Specific features of the electronic structure of super-heavy elements of the 8th period
I. I. Tupitsyn, M. Y. Kaygorodov, D. P. Usov, I.M. Savelyev and V. M. Shabaev
In this work, the results of the electronic-structure calculations for a number of super-heavy elements (SHE) of the 8th period with atomic numbers Z =119-170 are presented [1,2]. Various chemical properties of these elements such as ionization potentials, electron affinities, root mean square radii and widths of the electron-density distribution, electron localization functions (RELF) and Shennon entropy of valence shells are calculated. Based on the obtained results, the role of the relativistic and QED effects on the electronic structures of SHEs was analyzed, and conclusions about the extension of the Mendeleevís periodic law to the region of SHEs were drawn. However, the electronic structure of SHEs is unique in several aspects:
(i) Spin-orbital splitting of valence p-shells reaches up about 10 eV in Og (Z=118) and about 400 eV in element with atomic number Z=165. As a result, due to the strong relativistic contraction, the radial distribution of the electron density of the valence p1/2-shell starts to overlap with the outer core shells and RELF is close to 0.5 in the valence region. In Ref. , this effect in Og was interpreted as smearing out the valence electron density distribution and its approaching to the case of the homogeneous electron gas. A similar effect is observed for the strongly-bound core shells in element with Z = 165. In this case, the electron densities of the 1s- and 2p1/2- shells begin to overlap and the RELF value becomes close to 0.5. However, this behavior of the electron density in the core region cannot indicate that it is close to a homogeneous electron gas.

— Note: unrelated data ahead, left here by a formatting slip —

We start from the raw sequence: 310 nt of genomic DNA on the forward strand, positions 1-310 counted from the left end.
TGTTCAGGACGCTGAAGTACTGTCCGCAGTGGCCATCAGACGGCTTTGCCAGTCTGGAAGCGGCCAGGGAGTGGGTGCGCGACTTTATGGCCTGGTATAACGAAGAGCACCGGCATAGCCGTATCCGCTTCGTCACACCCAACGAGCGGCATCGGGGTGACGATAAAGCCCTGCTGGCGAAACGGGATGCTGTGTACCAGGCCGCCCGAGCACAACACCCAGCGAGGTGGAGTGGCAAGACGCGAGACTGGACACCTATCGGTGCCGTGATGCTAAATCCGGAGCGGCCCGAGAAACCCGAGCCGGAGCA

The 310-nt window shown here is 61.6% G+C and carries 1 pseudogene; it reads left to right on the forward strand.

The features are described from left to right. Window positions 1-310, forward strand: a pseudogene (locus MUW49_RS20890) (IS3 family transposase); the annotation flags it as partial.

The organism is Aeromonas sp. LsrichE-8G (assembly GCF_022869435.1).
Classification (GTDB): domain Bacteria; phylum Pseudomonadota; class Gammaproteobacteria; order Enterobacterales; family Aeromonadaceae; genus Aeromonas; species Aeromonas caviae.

(ii) Starting from the Z = 125 element, the 5g-shell with the large angular momentum (l = 4) is occupied with electrons. The effective radial potential for the 5g-electron, which includes a large centrifugal repulsive term, has two potential wells which lead to the so-called orbital collapse. In this case, the problem of understanding the meaning of the numerical solutions, and the physical origin of the transition between these two wells arises. The orbital collapse is also observed for the f-electrons in rare-earth elements .
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